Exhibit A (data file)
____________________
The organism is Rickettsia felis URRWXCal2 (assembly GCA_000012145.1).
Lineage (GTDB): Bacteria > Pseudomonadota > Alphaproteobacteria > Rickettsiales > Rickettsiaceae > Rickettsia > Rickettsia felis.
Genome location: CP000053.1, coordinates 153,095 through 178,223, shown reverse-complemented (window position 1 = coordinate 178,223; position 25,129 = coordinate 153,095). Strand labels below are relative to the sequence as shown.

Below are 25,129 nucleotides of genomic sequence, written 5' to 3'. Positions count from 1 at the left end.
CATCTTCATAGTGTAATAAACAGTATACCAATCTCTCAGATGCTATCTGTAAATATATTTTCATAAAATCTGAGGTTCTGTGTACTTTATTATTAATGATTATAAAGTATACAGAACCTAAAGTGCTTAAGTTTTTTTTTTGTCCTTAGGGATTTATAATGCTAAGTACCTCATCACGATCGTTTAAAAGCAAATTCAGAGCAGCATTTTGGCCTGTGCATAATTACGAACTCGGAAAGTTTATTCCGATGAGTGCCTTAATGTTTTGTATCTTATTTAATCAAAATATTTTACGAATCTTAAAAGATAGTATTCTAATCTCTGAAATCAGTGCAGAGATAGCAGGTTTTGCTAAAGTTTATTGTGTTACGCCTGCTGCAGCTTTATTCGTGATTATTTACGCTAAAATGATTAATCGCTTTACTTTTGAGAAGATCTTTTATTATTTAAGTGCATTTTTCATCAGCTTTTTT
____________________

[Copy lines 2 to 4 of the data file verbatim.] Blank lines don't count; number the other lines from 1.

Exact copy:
Lineage (GTDB): Bacteria > Pseudomonadota > Alphaproteobacteria > Rickettsiales > Rickettsiaceae > Rickettsia > Rickettsia felis.
Genome location: CP000053.1, coordinates 153,095 through 178,223, shown reverse-complemented (window position 1 = coordinate 178,223; position 25,129 = coordinate 153,095). Strand labels below are relative to the sequence as shown.

Below are 25,129 nucleotides of genomic sequence, written 5' to 3'. Positions count from 1 at the left end.